Manchester City, until 2008, was the very model of mid-table obscurity. Never a great team, they went 30 years between championships (1936-37 to 1967-68) and were in the third division, or whatever the marketing geniuses call it now, as recently as 1996, before getting promoted twice in succession to land back in the Premier League, only to be relegated again in 2001. They returned to the Premier League for good in 2002-03.
Then, in 2008, someone grabbed the spigot labeled "MONEY" and turned it open with both hands. The Abu Dhabi United Group, backed essentially by all the oil money you can imagine plus more, took over the club and injected brain-exploding amounts of money into City at all levels. They have since morphed into an entity called City Football Group, and you all know what's happened since - City has been one of the most dominant teams in the Premier League, and is spending money like crazy, because it can.
This is not an Old Man Yells At Cloud rant about how money ruined the game; this is just a bit of history about City to set up today's news, which will either chill you to the bone or excite you, depending on who is on your Banker And Investor League fantasy team (Mine's called Too Big To Fail).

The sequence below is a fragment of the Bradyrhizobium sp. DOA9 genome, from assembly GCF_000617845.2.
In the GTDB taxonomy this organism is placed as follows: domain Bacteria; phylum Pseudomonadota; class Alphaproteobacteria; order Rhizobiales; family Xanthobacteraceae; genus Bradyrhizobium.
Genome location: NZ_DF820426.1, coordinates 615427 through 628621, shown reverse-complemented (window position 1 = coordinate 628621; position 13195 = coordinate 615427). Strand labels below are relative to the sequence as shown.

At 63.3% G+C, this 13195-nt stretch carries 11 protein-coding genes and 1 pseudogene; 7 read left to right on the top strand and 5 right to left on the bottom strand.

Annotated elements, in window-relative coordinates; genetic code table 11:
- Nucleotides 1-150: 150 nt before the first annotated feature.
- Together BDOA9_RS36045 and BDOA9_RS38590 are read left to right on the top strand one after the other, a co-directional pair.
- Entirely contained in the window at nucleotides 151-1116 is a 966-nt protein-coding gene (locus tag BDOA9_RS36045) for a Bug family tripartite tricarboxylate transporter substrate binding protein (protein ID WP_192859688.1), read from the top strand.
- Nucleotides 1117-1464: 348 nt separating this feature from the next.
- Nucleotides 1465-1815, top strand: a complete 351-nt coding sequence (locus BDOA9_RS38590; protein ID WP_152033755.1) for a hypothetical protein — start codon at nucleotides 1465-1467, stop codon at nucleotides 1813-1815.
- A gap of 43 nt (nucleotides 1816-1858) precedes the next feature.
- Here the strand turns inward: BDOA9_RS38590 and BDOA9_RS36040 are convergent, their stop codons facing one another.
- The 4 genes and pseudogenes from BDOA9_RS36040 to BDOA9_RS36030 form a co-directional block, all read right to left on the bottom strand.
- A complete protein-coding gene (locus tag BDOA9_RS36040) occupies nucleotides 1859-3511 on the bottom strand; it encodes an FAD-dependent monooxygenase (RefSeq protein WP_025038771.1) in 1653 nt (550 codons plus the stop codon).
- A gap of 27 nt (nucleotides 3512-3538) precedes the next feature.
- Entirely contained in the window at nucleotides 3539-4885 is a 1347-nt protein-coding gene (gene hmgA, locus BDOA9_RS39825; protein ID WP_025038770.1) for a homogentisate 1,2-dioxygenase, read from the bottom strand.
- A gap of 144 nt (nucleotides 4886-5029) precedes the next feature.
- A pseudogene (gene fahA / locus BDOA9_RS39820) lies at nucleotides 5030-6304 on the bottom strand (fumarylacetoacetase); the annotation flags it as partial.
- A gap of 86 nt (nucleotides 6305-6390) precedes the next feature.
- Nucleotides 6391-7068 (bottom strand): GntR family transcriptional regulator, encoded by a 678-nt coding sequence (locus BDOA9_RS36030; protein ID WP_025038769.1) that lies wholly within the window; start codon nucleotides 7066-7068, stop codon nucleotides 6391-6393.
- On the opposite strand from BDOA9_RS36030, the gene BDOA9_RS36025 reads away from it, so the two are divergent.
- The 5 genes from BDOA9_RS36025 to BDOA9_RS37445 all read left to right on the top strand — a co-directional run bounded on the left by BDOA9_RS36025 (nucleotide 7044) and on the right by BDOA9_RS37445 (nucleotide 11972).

Today, you see, Manchester City, already the most well funded team in the world, announced a partnership with China. A Chinese investment consortium bought 13% of City Football Group, which essentially means that Manchester City's funding, which was essentially unlimited before, has now reached, if you'll pardon the expression, Fuck You levels of ridiculousness.
I'm not bitter about this - I'm sort of in awe of it, actually - but I will say this: When Arsenal end up finishing second to City for several years running, this will be why. When Arsenal don't buy (insert your favorite player's name here), this will be why. Is money ruining the game? No, as I said before. It is, however, inexorably changing it in ways that are not yet apparent - mostly in that England, where the 20th placed team makes more in TV money than the Bundesliga champion does, is setting the market for players the way Spain used to and the way Italy used to in the 1990's.
The market is already insane, this will just ensure it gets more and more insane. I mean, this deal alone covers City's wage bill and expenses; I know accounting isn't done that way, but that's an astounding little nugget of info to end on, isn't it?
The arms race is not just heating up; it's gone nuclear. It will be interesting to see how much Arsenal attempt to keep up.